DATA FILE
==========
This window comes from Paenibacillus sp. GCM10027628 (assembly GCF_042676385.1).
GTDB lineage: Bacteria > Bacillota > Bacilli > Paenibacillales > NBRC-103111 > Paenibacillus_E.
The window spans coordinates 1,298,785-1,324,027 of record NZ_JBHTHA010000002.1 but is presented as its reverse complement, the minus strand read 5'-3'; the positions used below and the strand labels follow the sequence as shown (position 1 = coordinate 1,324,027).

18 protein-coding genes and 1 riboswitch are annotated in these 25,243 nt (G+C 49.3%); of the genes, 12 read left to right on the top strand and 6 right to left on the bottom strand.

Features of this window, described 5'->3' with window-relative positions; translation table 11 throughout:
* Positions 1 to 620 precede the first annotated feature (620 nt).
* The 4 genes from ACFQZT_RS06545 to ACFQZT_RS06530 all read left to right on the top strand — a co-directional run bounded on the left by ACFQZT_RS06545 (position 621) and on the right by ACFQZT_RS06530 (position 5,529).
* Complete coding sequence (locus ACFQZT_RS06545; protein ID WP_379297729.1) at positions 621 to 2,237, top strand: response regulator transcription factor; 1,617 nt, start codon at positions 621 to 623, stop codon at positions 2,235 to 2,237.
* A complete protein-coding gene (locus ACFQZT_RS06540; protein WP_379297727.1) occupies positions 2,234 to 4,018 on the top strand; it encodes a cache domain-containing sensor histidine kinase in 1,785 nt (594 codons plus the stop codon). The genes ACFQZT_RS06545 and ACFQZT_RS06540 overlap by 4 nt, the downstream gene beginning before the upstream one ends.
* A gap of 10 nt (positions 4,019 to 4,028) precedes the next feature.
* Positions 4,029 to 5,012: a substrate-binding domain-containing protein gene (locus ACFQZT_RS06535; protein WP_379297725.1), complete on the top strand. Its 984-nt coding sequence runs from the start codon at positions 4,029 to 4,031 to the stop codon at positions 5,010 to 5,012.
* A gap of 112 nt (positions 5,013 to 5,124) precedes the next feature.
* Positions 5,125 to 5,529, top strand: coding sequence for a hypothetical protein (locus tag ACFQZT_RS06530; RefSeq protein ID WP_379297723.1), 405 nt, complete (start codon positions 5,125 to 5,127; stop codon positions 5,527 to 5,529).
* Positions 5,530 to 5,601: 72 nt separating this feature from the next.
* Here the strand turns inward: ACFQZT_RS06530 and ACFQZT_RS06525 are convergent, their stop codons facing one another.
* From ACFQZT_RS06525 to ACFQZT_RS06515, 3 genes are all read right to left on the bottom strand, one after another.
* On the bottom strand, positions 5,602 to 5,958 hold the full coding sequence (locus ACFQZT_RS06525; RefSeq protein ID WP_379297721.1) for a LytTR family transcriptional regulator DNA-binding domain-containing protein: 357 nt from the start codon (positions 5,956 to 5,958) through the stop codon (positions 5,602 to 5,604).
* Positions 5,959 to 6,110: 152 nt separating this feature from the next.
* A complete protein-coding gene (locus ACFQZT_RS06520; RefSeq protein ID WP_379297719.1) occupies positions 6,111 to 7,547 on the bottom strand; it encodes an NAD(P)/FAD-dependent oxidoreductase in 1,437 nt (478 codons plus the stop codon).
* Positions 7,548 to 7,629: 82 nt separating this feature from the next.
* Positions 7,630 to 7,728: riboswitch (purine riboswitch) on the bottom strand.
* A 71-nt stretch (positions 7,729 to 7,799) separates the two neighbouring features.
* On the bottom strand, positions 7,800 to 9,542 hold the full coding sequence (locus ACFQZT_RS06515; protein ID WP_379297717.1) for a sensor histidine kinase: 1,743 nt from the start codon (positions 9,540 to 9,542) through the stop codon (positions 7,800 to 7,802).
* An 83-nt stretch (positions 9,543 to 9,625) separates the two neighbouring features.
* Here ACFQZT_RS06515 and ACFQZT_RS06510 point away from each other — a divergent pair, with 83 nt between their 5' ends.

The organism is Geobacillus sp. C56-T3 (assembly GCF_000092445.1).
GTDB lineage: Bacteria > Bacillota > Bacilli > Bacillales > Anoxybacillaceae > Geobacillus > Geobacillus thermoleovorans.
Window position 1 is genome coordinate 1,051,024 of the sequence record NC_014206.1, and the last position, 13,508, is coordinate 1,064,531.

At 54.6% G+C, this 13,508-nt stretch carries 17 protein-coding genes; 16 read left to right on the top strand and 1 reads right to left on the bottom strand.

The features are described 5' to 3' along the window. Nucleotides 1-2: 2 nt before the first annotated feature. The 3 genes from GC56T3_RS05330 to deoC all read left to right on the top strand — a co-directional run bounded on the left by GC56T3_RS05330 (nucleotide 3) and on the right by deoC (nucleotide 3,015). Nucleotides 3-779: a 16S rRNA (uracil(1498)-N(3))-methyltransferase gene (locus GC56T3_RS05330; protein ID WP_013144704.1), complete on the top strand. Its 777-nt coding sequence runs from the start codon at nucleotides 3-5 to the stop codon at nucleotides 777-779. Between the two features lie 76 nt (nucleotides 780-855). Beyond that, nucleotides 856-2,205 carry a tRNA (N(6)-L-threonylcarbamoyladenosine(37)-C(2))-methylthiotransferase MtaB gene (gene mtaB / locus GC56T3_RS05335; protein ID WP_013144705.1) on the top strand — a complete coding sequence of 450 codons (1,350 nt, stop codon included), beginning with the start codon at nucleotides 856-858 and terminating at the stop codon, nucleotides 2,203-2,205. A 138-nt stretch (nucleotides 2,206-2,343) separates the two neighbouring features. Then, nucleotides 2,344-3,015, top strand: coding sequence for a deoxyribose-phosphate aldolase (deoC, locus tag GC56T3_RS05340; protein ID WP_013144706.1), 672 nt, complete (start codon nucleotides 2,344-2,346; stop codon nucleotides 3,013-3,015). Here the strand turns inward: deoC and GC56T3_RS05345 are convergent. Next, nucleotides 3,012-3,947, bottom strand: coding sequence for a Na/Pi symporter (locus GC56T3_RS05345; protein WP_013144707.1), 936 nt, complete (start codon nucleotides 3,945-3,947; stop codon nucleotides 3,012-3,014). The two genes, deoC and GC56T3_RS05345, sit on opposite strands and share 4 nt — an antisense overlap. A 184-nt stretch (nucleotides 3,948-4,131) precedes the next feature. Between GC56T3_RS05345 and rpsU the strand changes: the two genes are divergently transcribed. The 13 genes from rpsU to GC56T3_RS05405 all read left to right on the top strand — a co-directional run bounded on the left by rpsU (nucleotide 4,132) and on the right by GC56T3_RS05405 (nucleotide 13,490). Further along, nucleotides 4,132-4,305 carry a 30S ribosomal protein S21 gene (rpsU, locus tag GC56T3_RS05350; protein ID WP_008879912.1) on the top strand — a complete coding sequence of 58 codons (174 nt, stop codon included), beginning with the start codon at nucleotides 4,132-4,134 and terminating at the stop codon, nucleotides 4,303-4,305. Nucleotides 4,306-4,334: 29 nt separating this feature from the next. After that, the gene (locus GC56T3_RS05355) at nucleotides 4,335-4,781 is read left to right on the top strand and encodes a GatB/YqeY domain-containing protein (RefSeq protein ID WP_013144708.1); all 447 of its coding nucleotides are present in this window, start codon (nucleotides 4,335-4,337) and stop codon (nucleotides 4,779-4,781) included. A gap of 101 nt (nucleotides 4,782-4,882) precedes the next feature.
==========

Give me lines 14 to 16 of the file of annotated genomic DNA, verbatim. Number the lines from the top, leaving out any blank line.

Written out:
* Positions 5,530 to 5,601: 72 nt separating this feature from the next.
* Here the strand turns inward: ACFQZT_RS06530 and ACFQZT_RS06525 are convergent, their stop codons facing one another.
* From ACFQZT_RS06525 to ACFQZT_RS06515, 3 genes are all read right to left on the bottom strand, one after another.